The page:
FARMINGTON — More than a week has passed since Barack Obama delivered the State of the Union speech calling for a higher minimum wage for workers, and local businesses have mixed reactions to the president's statement.

During his speech, Obama announced his intentions to issue an executive order requiring federal contractors to pay their federally-funded employees an hourly wage of at least $10.10 an hour. He urged state and county leaders to also raise wages.

"This will help families. It will give businesses customers with more money to spend," Obama said.

However, owners of Mike's ATV, a small engine repair shop in Aztec, said employee compensation shouldn't be up to the federal government.

Mike Flanary sweeps his shop on Wednesday at Mike’s ATV in Aztec.
Mike Flanary sweeps his shop on Wednesday at Mike's ATV in Aztec. (Jon Austria / The Daily Times)

"I would like to make that decision myself," said Vikki Flanary, who along with her husband, Michael, runs the mom-and-pop business.

She said the small business has two part-time employees and a mandatory increase to wages could hurt the couple's business and force employees to work fewer hours. One employee who runs the front counter earns about $8 an hour while a part-time technician earns about $13 an hour.

Michael Flanary said if wages were raised, he would mostly likely reduce hours or let go of employees.

"I would cut people to afford to pay one (employee) with wages like that," he said.

Ray Hagerman, chief executive officer for Four Corners Economic Development, said he worries that higher wages could equal job loss.

"The implementation would have to be extremely thoughtful because I'm afraid that some jobs would completely eliminated," he said.

He added companies should have the ability to compensate workers at lower wages if the tasks don't need an intermediate level of training, or if the worker is being trained for a job.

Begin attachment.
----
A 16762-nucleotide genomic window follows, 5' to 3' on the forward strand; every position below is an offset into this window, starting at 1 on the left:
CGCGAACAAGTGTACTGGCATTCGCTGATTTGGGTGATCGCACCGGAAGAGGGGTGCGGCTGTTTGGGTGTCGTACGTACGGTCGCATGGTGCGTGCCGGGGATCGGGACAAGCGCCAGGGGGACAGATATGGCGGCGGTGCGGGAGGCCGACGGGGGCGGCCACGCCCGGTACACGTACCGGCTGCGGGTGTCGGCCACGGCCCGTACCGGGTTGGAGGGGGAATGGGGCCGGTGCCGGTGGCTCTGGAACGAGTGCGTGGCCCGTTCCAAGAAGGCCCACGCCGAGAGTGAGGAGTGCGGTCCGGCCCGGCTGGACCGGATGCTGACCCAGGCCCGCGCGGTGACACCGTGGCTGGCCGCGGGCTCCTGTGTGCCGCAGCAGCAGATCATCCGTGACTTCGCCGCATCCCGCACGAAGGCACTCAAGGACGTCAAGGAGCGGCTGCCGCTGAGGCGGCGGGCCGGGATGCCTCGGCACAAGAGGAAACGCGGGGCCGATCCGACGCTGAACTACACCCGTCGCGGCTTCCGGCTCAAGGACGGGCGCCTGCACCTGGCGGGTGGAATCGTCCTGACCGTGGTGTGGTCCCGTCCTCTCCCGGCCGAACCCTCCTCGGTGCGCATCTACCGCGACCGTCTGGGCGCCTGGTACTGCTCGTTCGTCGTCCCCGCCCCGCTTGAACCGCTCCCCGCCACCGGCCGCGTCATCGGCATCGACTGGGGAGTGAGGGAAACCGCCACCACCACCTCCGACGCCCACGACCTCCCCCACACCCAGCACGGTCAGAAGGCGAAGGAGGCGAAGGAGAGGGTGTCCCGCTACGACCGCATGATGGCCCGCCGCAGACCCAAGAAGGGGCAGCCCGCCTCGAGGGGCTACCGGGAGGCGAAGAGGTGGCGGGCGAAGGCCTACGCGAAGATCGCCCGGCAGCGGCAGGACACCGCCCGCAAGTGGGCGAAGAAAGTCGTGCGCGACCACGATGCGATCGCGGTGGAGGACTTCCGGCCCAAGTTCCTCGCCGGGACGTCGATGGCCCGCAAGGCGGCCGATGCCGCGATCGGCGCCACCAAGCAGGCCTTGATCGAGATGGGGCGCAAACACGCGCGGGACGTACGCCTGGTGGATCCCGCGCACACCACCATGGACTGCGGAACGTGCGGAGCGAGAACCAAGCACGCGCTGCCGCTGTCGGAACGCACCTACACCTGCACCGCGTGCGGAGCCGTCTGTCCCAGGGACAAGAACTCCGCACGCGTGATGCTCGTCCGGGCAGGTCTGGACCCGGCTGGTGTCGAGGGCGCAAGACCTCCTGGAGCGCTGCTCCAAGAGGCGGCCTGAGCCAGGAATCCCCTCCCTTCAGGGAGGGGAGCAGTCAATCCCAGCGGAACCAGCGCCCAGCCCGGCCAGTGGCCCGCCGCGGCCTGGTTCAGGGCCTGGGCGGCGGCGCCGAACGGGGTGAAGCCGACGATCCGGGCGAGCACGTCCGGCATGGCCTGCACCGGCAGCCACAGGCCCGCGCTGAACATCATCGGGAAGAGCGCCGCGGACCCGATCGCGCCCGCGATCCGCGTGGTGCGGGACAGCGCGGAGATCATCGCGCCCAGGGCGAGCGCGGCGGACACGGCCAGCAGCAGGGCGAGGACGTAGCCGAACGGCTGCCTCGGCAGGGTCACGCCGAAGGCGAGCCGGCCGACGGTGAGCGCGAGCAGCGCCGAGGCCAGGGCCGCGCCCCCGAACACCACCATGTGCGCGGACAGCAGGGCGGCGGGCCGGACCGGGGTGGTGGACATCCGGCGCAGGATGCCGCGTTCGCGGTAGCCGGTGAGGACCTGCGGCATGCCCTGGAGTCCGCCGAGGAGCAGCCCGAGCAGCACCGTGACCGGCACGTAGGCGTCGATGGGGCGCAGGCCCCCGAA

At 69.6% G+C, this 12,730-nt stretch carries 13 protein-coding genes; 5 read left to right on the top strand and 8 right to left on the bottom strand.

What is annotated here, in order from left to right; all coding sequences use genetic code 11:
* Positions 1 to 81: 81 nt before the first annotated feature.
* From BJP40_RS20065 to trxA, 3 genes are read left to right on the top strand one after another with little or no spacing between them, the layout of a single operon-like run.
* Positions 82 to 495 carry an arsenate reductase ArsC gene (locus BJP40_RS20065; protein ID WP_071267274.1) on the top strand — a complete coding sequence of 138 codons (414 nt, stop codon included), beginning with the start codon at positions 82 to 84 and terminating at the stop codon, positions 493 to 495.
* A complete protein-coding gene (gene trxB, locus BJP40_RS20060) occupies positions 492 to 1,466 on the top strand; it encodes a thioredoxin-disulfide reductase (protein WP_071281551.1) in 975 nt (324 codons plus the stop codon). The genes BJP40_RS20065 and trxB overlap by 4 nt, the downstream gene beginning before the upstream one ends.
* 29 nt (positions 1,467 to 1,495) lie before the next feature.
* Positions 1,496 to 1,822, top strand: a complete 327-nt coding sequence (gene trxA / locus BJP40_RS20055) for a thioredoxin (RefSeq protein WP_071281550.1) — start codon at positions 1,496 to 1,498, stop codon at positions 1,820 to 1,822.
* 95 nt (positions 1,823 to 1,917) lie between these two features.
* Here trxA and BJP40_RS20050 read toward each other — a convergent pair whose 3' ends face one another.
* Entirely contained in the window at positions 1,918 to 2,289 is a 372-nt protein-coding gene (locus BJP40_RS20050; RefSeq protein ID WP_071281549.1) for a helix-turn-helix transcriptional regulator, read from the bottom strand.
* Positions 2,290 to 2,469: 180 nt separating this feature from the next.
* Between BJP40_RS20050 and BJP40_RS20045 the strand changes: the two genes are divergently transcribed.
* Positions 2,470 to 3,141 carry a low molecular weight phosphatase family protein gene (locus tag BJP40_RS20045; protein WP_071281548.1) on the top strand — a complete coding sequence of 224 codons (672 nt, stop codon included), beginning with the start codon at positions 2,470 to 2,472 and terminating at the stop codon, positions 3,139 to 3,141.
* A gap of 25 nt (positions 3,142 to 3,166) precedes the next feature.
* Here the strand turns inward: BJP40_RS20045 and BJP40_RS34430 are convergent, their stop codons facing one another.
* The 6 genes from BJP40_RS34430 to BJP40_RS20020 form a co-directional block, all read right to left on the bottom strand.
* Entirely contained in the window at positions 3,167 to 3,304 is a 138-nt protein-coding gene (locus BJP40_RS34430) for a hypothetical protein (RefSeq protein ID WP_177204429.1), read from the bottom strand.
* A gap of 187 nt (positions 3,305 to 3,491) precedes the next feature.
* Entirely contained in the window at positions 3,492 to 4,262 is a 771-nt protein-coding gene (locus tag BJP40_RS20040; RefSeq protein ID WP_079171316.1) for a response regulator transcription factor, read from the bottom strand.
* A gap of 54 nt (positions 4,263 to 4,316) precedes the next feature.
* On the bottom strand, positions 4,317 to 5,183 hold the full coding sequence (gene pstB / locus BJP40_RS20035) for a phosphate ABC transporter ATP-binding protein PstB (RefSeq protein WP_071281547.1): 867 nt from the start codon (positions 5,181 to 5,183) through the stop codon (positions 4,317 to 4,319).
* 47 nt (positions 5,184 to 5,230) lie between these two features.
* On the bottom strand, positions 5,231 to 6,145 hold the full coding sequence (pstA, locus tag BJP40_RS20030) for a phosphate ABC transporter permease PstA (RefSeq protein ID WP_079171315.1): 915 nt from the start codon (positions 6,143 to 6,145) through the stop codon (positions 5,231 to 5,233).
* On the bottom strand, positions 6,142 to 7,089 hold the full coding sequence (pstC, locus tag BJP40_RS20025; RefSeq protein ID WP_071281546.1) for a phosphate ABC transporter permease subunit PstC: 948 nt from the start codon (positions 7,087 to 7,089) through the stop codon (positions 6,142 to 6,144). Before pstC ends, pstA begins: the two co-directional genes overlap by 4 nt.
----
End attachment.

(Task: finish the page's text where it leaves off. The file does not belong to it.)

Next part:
He said allowing those provisions would help younger workers who are more concerned with gaining job experience than higher wages, and those types of jobs could be lost as a result of higher wages.

A sign for Mike’s ATV is seen on Wednesday at 301 North Ash Street in Aztec.
A sign for Mike's ATV is seen on Wednesday at 301 North Ash Street in Aztec. (Jon Austria /The Daily Times)

"We'd end up having a bunch of youngsters not having work available," he said.

Meanwhile, Mike Fauteaux, who has had different small businesses in the Farmington area since 1995, said an increase in minimum wages wouldn't affect his operations much.

"My people are trained to do what they do, they are paid for the skills that they have," he said.

Fauteaux runs a hair salon, phone repair shop and a professional carpet cleaning business.

He said he pays his employees more than minimum wage because he believes employee moral is affected by wages and employees perform better when they feel they are fairly compensated for their work.

He added that training an employee is an investment in his business. For his carpet cleaning business, it can take as long as two months to train new employees.

"If I had to train a person for two months, and a month later, they leave for a job that pays 50 cents more an hour, I just lost two months of training," he said.

As for the Flanarys, Vikki Flanary said the couple would like to pay workers more, but the decision should still remain with each business.

"We'd rather help someone out," she said about higher wages, "but it takes time to build a business."

Erny Zah is The Daily Times business editor. He can be reached at 505-564-4638.and ezah@daily-times.com. Follow him @ernyzah on Twitter.